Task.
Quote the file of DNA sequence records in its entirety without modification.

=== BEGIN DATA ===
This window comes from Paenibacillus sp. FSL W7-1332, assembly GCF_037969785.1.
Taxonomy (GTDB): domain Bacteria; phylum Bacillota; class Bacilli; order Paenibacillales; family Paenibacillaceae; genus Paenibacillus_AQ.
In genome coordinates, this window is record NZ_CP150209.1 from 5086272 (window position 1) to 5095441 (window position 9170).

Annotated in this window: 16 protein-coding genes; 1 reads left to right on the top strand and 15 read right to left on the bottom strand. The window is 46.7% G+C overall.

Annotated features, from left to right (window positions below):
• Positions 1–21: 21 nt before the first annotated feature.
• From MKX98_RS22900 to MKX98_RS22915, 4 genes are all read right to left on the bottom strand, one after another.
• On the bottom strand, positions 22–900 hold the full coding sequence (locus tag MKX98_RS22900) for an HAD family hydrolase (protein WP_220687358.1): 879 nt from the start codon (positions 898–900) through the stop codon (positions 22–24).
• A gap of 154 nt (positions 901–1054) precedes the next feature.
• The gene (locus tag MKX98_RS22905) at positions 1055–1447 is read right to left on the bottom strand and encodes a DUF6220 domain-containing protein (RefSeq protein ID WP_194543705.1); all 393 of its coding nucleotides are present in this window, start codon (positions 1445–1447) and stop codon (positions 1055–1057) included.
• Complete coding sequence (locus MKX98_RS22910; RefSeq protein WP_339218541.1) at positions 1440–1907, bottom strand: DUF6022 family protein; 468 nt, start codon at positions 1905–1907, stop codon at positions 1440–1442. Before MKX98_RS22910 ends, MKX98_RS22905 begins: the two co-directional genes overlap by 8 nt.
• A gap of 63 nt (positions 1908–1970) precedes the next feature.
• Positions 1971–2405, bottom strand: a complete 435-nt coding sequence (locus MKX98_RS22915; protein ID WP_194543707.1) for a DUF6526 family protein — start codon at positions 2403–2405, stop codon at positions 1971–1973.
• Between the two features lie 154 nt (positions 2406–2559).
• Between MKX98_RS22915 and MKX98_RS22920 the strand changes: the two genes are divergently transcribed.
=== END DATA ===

This window comes from Paenibacillus sp. FSL W7-1332, assembly GCF_037969785.1.
Taxonomy (GTDB): domain Bacteria; phylum Bacillota; class Bacilli; order Paenibacillales; family Paenibacillaceae; genus Paenibacillus_AQ.
In genome coordinates, this window is record NZ_CP150209.1 from 5086272 (window position 1) to 5095441 (window position 9170).

Annotated in this window: 16 protein-coding genes; 1 reads left to right on the top strand and 15 read right to left on the bottom strand. The window is 46.7% G+C overall.

Annotated features, from left to right (window positions below):
• Positions 1–21: 21 nt before the first annotated feature.
• From MKX98_RS22900 to MKX98_RS22915, 4 genes are all read right to left on the bottom strand, one after another.
• On the bottom strand, positions 22–900 hold the full coding sequence (locus tag MKX98_RS22900) for an HAD family hydrolase (protein WP_220687358.1): 879 nt from the start codon (positions 898–900) through the stop codon (positions 22–24).
• A gap of 154 nt (positions 901–1054) precedes the next feature.
• The gene (locus tag MKX98_RS22905) at positions 1055–1447 is read right to left on the bottom strand and encodes a DUF6220 domain-containing protein (RefSeq protein ID WP_194543705.1); all 393 of its coding nucleotides are present in this window, start codon (positions 1445–1447) and stop codon (positions 1055–1057) included.
• Complete coding sequence (locus MKX98_RS22910; RefSeq protein WP_339218541.1) at positions 1440–1907, bottom strand: DUF6022 family protein; 468 nt, start codon at positions 1905–1907, stop codon at positions 1440–1442. Before MKX98_RS22910 ends, MKX98_RS22905 begins: the two co-directional genes overlap by 8 nt.
• A gap of 63 nt (positions 1908–1970) precedes the next feature.
• Positions 1971–2405, bottom strand: a complete 435-nt coding sequence (locus MKX98_RS22915; protein ID WP_194543707.1) for a DUF6526 family protein — start codon at positions 2403–2405, stop codon at positions 1971–1973.
• Between the two features lie 154 nt (positions 2406–2559).
• Between MKX98_RS22915 and MKX98_RS22920 the strand changes: the two genes are divergently transcribed.